I imagine these prayers are similar to frequent flier miles in that they expire (Don’t believe me? Read the fine print near the altar candles). The good thing about these prayers is that you can sometimes turn them in for special Hedonism II vacations in the Bahamas.

Limbo is just a short bus ride from Purgatory. It is the place that God setup so that unbaptized babies and fetuses didn’t have to go to Hell when they die. There they are cared for by the good people who died before Jesus had a chance to ascend into Heaven.

The people in Limbo live happy, peaceful lives but never have the chance to meet God himself.

Apparently there has lately been some shenanigans going on in Limbo and, early in 2007, the Pope had it closed down (I read that in The New York Times). He also called for “further study on Limbo.”

Here’s what I think: Someone realized that God never shows up in Limbo; the citizens of Limbo weren’t being watched. I’m guessing one of the ancient Greek philosophers got a hold of some opium and a couple dozen barrels of good wine and they’re all up there partying.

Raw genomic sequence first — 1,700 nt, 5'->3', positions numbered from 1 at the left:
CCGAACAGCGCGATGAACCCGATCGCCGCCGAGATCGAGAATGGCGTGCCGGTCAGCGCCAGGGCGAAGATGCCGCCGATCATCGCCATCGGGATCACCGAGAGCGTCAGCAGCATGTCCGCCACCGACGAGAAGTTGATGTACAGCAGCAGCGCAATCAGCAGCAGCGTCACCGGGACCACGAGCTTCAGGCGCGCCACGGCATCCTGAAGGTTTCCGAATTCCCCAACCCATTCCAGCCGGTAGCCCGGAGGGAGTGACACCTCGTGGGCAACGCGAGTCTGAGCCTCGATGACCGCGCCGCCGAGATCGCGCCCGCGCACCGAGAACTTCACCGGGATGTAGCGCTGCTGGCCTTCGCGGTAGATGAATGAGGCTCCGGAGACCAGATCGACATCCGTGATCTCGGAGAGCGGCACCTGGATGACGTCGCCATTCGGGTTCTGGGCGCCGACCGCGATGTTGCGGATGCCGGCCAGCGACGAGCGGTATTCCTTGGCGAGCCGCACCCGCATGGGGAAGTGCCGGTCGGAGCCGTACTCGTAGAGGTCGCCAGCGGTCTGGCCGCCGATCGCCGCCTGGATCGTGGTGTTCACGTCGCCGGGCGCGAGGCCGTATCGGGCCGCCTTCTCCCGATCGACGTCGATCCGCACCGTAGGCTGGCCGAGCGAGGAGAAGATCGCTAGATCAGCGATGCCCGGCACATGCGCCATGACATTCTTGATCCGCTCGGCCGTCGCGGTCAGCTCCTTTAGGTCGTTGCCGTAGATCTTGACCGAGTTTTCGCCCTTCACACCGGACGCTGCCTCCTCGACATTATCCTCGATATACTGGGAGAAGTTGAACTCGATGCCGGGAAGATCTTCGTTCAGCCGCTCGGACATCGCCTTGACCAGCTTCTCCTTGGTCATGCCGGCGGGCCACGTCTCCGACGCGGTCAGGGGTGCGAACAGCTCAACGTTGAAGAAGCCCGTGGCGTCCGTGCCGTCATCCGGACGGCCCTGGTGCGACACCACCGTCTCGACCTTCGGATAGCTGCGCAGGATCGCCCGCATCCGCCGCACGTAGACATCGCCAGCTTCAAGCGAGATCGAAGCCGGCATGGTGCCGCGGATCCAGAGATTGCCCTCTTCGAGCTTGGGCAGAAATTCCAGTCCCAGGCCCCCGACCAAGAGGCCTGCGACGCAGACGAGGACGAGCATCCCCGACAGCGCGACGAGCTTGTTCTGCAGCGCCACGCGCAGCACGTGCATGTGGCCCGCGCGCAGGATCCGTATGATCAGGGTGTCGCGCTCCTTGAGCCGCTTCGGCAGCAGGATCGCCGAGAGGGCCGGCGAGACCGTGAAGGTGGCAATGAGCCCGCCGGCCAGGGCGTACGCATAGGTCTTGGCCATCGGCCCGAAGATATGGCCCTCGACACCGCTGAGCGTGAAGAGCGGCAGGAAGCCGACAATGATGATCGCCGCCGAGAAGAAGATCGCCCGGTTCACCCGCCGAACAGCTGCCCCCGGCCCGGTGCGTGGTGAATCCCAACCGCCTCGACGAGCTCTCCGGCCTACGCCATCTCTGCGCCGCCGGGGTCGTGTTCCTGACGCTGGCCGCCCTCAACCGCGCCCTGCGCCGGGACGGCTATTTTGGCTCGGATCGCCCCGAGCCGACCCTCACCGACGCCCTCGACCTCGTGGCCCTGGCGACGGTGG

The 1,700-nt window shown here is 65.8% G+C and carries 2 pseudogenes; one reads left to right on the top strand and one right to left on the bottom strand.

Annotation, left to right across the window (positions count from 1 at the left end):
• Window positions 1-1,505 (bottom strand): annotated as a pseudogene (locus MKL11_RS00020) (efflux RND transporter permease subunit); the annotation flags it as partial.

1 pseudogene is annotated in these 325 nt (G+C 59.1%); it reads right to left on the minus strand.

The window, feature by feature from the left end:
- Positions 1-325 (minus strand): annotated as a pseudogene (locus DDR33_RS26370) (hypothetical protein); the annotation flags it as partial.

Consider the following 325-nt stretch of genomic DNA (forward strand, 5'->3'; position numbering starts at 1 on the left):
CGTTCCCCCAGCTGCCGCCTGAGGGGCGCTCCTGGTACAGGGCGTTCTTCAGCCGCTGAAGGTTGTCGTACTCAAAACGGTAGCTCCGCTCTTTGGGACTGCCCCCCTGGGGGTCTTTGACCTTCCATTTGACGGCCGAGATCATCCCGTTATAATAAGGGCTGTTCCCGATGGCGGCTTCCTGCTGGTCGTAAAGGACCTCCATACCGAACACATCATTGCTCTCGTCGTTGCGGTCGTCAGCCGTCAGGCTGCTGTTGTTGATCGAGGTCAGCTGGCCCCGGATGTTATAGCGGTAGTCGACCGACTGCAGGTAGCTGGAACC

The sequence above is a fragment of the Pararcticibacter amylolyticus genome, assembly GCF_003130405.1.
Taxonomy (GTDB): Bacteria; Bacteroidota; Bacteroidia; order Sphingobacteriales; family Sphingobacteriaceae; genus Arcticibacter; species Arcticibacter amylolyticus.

Consequently, the poor babies and fetuses were left on their own; I think the Pope is trying to have them released into Heaven. It’s all hush-hush. Most of it will eventually come out in the


I opened the bedroom door and time froze. So much went through my mind before anything was said. It couldn’t have been more than ten seconds between discovery and first words.

There she was in bed with not just another man, there was a woman too. I was so shocked that I didn’t even see the lamb tied to the bedpost (and I didn’t hear about the chicken until much later).

I stood in the doorway for an eternity. These thoughts raced through my numb brain –

There’s a guy. With MY wife. A guy that is not me. Am I inadequate? Wasn’t I good enough? Wasn’t I man enough?

The woman. I can understand a woman, I mean, if she had those inclinations, those urges. I couldn’t help her there. I can’t fill those needs, those desires.

Maybe the guy came with the woman. Maybe that was the only she would come. Maybe that’s the only way she could close the deal.